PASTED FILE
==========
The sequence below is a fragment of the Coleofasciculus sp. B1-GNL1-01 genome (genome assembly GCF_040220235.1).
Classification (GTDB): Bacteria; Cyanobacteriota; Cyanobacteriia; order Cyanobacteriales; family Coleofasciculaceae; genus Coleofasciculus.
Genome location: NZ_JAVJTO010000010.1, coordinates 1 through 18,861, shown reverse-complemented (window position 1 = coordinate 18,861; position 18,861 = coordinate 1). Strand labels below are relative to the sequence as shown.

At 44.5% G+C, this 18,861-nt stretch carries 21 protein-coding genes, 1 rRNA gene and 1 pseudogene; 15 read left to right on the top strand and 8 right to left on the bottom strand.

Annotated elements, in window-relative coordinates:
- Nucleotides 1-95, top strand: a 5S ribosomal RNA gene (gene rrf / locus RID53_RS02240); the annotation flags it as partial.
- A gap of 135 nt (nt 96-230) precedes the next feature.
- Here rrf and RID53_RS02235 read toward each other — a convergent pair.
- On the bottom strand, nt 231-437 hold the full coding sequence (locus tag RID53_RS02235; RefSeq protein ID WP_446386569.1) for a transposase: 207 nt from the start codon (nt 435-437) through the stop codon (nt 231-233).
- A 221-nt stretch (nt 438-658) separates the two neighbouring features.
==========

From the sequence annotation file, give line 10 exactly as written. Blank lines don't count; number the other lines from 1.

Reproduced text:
- A 221-nt stretch (nt 438-658) separates the two neighbouring features.